Ring the bell, sound the gong, "like" it on a certain social media website. The Facebook (NASDAQ:FB) IPO is almost here. After months of hype, Facebook will finally become a publicly traded company this Friday. The stock will begin trading on the Nasdaq under the ticker symbol FB. The social network's IPO goals are historically ambitious.
On Tuesday, the eight-year-old company raised its IPO price range, previously at $28 to $35 a share, to $34 to $38 a share. At the high end, that could put the company's valuation at $104 billion. The company is expected to raise close to $12 billion in its initial offering, shattering Google's (NASDAQ: GOOG) 2004 IPO haul of $1.67 billion, which still stands as the record for an Internet company.
Considering that the Facebook IPO could value the company at more than 100 times its 2011 earnings of $1 billion, investor skepticism abounds as the social networker's debut draws nearer. But there is also plenty of excitement – and with good reason. Facebook's IPO is coming at a time when the market needs it most. Stocks have taken a beating over the last two weeks, with the S&P 500 tumbling 5.6% since May 1.
Escalating fears of a Greek default, Spain officially falling into a recession, slow economic growth here in the U.S. and an unemployment rate stubbornly refusing to dip below 8% have all contributed to the recent pullback. In Europe especially, things appear as if they'll only get worse before they get better.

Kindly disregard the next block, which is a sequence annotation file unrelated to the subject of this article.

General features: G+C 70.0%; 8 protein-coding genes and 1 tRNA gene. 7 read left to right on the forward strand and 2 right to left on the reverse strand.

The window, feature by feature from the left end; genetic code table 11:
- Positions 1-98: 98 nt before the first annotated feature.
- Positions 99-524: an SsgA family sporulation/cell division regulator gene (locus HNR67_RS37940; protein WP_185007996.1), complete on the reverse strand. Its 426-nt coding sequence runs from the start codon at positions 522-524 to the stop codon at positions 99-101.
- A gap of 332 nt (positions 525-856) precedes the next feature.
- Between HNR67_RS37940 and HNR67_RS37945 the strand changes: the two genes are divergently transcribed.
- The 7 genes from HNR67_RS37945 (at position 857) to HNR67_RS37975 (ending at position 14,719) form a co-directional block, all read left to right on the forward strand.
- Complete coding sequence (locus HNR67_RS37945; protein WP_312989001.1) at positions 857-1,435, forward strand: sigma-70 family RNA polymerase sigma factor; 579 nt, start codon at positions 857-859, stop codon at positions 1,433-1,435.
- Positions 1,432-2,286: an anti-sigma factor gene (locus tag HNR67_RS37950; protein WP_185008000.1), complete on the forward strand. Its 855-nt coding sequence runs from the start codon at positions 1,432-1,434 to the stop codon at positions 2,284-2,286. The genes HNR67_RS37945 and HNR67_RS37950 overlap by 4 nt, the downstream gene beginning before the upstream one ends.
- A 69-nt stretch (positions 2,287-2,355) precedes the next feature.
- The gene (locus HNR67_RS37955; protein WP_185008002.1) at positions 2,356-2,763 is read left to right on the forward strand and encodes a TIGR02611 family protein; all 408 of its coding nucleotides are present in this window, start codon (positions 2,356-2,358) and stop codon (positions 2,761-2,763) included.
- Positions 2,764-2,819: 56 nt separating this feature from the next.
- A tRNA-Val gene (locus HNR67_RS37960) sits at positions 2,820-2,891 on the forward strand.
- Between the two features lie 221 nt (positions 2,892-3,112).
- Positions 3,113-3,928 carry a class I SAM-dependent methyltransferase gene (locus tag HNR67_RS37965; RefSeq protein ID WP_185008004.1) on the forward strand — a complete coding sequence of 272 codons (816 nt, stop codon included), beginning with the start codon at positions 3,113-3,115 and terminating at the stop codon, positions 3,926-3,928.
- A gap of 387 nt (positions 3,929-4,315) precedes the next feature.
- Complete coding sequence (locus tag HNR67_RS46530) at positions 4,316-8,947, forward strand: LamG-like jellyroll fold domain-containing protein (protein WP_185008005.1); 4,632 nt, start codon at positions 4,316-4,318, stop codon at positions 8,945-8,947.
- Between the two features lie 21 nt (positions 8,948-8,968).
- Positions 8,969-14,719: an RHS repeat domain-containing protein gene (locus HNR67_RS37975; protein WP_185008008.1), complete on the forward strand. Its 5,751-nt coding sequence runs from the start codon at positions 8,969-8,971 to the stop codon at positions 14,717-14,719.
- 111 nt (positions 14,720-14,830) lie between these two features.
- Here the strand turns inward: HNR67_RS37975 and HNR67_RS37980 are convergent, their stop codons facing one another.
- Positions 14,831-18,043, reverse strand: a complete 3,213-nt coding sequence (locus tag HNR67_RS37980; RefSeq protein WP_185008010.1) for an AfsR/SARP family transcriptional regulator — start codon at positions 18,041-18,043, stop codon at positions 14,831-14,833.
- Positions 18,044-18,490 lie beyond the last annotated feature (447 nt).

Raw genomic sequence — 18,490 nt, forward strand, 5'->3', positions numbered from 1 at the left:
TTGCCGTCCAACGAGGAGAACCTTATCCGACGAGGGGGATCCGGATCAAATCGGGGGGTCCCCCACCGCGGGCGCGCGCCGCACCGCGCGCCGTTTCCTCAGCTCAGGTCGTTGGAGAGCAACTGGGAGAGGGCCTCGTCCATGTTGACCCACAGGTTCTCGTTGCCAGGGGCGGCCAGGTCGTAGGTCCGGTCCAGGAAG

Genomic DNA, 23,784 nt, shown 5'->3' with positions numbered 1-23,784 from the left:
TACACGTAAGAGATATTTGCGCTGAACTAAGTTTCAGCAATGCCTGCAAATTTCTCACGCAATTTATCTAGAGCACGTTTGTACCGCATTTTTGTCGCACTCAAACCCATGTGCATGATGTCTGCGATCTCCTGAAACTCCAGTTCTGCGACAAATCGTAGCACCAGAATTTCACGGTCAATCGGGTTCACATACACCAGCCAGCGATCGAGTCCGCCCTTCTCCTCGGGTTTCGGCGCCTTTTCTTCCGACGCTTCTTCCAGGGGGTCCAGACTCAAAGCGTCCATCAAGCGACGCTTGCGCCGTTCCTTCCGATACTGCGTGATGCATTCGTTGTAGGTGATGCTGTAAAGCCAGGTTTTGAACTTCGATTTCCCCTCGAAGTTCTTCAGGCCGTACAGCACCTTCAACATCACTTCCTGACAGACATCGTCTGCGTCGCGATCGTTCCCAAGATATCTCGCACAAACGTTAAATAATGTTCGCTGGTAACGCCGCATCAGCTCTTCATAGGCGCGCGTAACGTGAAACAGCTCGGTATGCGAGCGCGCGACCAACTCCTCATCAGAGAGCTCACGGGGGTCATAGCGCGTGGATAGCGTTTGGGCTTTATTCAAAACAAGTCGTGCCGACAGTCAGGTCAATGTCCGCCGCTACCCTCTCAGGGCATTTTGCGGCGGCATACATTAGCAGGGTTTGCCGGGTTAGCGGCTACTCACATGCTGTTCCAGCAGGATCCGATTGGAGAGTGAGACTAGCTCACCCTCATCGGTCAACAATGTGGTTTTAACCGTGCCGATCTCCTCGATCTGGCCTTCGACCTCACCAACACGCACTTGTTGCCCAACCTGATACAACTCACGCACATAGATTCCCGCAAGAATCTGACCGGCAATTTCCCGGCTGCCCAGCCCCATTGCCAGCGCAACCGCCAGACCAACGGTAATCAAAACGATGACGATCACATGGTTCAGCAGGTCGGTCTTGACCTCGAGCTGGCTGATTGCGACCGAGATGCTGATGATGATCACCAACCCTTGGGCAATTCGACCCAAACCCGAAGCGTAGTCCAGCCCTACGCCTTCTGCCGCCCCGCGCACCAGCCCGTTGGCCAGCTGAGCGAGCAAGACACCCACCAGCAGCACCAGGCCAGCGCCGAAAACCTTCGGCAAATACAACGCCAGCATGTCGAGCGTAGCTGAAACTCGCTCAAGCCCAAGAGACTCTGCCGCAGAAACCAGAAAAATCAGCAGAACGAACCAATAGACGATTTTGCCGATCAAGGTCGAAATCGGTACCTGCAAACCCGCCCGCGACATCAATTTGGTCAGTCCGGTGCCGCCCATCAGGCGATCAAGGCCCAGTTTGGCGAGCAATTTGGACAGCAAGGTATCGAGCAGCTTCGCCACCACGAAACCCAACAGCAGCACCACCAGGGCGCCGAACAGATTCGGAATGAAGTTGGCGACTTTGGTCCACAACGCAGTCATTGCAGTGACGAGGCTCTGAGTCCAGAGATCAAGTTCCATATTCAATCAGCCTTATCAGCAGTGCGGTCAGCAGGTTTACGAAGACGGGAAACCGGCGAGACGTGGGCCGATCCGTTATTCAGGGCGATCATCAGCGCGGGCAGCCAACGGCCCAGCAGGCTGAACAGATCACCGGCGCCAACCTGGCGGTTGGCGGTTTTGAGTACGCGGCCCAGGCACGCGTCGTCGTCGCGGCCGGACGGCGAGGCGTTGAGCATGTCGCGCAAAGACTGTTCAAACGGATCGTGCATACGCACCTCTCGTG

The market could use a flashy new kid on the block, a record-shattering social media stock that serves as a welcome distraction from all the other depressing financial news items out there. Sure, at 100 times earnings, Facebook is likely to be grossly overvalued coming out of the gates. But a big first-day pop from the stock could at least give some investors a much-needed dose of confidence after a rough couple of weeks.
Facebook's IPO could also inject some life into what has been a dismal market for Internet IPOs of late. Groupon (Nasdaq: GRPN), Pandora (NYSE: P) and Zynga (Nasdaq: ZNGA) all went public in the last year. Collectively, the three social media stocks have fallen by a combined 100% since their IPOs. Of course, none of those three companies was profitable last quarter. Groupon and Pandora have, in fact, never been profitable. That's a far cry from Facebook, which made $1 billion last year. But perhaps if Facebook has some sustained post-IPO success, it will make public trading a little easier for future social media stocks (Twitter, for example). Maybe the next Internet stock won't be such a dog after its IPO.
It already appears that Facebook has done wonders for the IPO market as a whole. Since filing its IPO papers with the SEC in late January, 64 U.S. companies have gone public. The 54 IPOs from February through April amounted to the busiest three-month stretch since the fourth quarter of 2010. More importantly, the new stocks are performing well: The 16% returns year-to-date for IPOs is a distinct turnaround from the 10% losses suffered in 2011 by companies that went public that year.
So in a way, the Facebook IPO has already served a purpose. Whether you decide to actually get in on the Facebook IPO is a whole other issue that we discuss in a special report due out later this week. What's clear is that it's a showy stock receiving almost unprecedented hype. Like Facebook itself, the Facebook IPO is a much-needed distraction in an otherwise tumultuous time.
Disclosure: No positions